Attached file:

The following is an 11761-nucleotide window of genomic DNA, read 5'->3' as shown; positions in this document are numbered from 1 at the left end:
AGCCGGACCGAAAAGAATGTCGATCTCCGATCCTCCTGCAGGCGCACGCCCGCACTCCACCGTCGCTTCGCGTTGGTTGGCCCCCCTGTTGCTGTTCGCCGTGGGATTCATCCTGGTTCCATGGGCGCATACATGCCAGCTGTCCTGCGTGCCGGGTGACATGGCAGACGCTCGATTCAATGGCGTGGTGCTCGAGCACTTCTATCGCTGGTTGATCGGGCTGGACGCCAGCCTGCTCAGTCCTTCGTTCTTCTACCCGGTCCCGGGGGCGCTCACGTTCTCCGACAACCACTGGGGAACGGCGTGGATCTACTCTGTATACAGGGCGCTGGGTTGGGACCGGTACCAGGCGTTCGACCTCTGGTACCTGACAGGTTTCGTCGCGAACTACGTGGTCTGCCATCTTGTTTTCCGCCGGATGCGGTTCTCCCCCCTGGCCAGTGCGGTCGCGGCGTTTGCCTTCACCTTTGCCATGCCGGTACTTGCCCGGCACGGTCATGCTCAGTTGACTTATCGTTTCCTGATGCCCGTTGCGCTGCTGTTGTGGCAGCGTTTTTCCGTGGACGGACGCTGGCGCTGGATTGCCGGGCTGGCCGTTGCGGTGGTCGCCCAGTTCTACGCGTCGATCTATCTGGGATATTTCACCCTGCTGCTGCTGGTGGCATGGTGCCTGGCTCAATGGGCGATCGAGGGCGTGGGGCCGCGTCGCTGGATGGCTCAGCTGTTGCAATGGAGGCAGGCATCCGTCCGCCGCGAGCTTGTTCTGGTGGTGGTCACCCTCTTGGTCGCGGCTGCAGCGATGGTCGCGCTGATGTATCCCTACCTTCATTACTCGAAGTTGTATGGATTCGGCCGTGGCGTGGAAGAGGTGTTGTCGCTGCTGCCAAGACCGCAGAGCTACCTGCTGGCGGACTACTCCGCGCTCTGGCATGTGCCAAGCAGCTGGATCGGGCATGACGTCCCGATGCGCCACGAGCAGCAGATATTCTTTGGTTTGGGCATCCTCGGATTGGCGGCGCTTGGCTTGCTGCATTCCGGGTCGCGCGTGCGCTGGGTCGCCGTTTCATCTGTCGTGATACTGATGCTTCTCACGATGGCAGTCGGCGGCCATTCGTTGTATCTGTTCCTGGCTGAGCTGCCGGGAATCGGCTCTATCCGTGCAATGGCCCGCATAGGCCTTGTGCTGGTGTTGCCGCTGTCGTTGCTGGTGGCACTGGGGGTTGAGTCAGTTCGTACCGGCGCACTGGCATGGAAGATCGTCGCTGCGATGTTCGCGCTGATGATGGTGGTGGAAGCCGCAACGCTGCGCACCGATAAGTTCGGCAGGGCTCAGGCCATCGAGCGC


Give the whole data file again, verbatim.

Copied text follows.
The following is an 11761-nucleotide window of genomic DNA, read 5'->3' as shown; positions in this document are numbered from 1 at the left end:
AGCCGGACCGAAAAGAATGTCGATCTCCGATCCTCCTGCAGGCGCACGCCCGCACTCCACCGTCGCTTCGCGTTGGTTGGCCCCCCTGTTGCTGTTCGCCGTGGGATTCATCCTGGTTCCATGGGCGCATACATGCCAGCTGTCCTGCGTGCCGGGTGACATGGCAGACGCTCGATTCAATGGCGTGGTGCTCGAGCACTTCTATCGCTGGTTGATCGGGCTGGACGCCAGCCTGCTCAGTCCTTCGTTCTTCTACCCGGTCCCGGGGGCGCTCACGTTCTCCGACAACCACTGGGGAACGGCGTGGATCTACTCTGTATACAGGGCGCTGGGTTGGGACCGGTACCAGGCGTTCGACCTCTGGTACCTGACAGGTTTCGTCGCGAACTACGTGGTCTGCCATCTTGTTTTCCGCCGGATGCGGTTCTCCCCCCTGGCCAGTGCGGTCGCGGCGTTTGCCTTCACCTTTGCCATGCCGGTACTTGCCCGGCACGGTCATGCTCAGTTGACTTATCGTTTCCTGATGCCCGTTGCGCTGCTGTTGTGGCAGCGTTTTTCCGTGGACGGACGCTGGCGCTGGATTGCCGGGCTGGCCGTTGCGGTGGTCGCCCAGTTCTACGCGTCGATCTATCTGGGATATTTCACCCTGCTGCTGCTGGTGGCATGGTGCCTGGCTCAATGGGCGATCGAGGGCGTGGGGCCGCGTCGCTGGATGGCTCAGCTGTTGCAATGGAGGCAGGCATCCGTCCGCCGCGAGCTTGTTCTGGTGGTGGTCACCCTCTTGGTCGCGGCTGCAGCGATGGTCGCGCTGATGTATCCCTACCTTCATTACTCGAAGTTGTATGGATTCGGCCGTGGCGTGGAAGAGGTGTTGTCGCTGCTGCCAAGACCGCAGAGCTACCTGCTGGCGGACTACTCCGCGCTCTGGCATGTGCCAAGCAGCTGGATCGGGCATGACGTCCCGATGCGCCACGAGCAGCAGATATTCTTTGGTTTGGGCATCCTCGGATTGGCGGCGCTTGGCTTGCTGCATTCCGGGTCGCGCGTGCGCTGGGTCGCCGTTTCATCTGTCGTGATACTGATGCTTCTCACGATGGCAGTCGGCGGCCATTCGTTGTATCTGTTCCTGGCTGAGCTGCCGGGAATCGGCTCTATCCGTGCAATGGCCCGCATAGGCCTTGTGCTGGTGTTGCCGCTGTCGTTGCTGGTGGCACTGGGGGTTGAGTCAGTTCGTACCGGCGCACTGGCATGGAAGATCGTCGCTGCGATGTTCGCGCTGATGATGGTGGTGGAAGCCGCAACGCTGCGCACCGATAAGTTCGGCAGGGCTCAGGCCATCGAGCGC